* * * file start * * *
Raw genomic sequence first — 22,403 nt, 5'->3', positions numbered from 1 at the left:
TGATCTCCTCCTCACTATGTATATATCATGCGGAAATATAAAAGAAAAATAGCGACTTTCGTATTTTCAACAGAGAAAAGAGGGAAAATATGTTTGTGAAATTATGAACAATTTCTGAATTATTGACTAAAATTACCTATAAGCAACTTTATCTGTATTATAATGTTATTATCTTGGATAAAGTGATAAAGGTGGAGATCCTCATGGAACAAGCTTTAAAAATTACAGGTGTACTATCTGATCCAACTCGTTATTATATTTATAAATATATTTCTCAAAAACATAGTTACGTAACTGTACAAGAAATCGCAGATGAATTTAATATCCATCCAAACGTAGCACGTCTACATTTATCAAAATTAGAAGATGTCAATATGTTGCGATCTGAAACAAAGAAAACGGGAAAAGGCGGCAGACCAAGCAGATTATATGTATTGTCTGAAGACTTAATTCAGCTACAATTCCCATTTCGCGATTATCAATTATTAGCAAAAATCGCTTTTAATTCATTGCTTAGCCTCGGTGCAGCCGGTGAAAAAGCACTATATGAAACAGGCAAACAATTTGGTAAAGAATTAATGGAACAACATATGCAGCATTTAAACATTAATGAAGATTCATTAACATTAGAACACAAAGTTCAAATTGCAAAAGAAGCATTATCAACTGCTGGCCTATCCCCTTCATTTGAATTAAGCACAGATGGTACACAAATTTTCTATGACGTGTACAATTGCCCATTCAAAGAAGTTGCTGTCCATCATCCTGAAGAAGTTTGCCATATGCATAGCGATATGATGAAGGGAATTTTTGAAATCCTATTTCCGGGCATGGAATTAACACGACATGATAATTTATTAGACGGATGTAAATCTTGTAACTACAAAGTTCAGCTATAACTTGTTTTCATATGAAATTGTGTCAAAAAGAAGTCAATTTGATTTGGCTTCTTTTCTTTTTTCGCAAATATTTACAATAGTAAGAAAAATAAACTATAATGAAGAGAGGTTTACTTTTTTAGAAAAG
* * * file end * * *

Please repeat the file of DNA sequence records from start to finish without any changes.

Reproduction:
Raw genomic sequence first — 22,403 nt, 5'->3', positions numbered from 1 at the left:
TGATCTCCTCCTCACTATGTATATATCATGCGGAAATATAAAAGAAAAATAGCGACTTTCGTATTTTCAACAGAGAAAAGAGGGAAAATATGTTTGTGAAATTATGAACAATTTCTGAATTATTGACTAAAATTACCTATAAGCAACTTTATCTGTATTATAATGTTATTATCTTGGATAAAGTGATAAAGGTGGAGATCCTCATGGAACAAGCTTTAAAAATTACAGGTGTACTATCTGATCCAACTCGTTATTATATTTATAAATATATTTCTCAAAAACATAGTTACGTAACTGTACAAGAAATCGCAGATGAATTTAATATCCATCCAAACGTAGCACGTCTACATTTATCAAAATTAGAAGATGTCAATATGTTGCGATCTGAAACAAAGAAAACGGGAAAAGGCGGCAGACCAAGCAGATTATATGTATTGTCTGAAGACTTAATTCAGCTACAATTCCCATTTCGCGATTATCAATTATTAGCAAAAATCGCTTTTAATTCATTGCTTAGCCTCGGTGCAGCCGGTGAAAAAGCACTATATGAAACAGGCAAACAATTTGGTAAAGAATTAATGGAACAACATATGCAGCATTTAAACATTAATGAAGATTCATTAACATTAGAACACAAAGTTCAAATTGCAAAAGAAGCATTATCAACTGCTGGCCTATCCCCTTCATTTGAATTAAGCACAGATGGTACACAAATTTTCTATGACGTGTACAATTGCCCATTCAAAGAAGTTGCTGTCCATCATCCTGAAGAAGTTTGCCATATGCATAGCGATATGATGAAGGGAATTTTTGAAATCCTATTTCCGGGCATGGAATTAACACGACATGATAATTTATTAGACGGATGTAAATCTTGTAACTACAAAGTTCAGCTATAACTTGTTTTCATATGAAATTGTGTCAAAAAGAAGTCAATTTGATTTGGCTTCTTTTCTTTTTTCGCAAATATTTACAATAGTAAGAAAAATAAACTATAATGAAGAGAGGTTTACTTTTTTAGAAAAG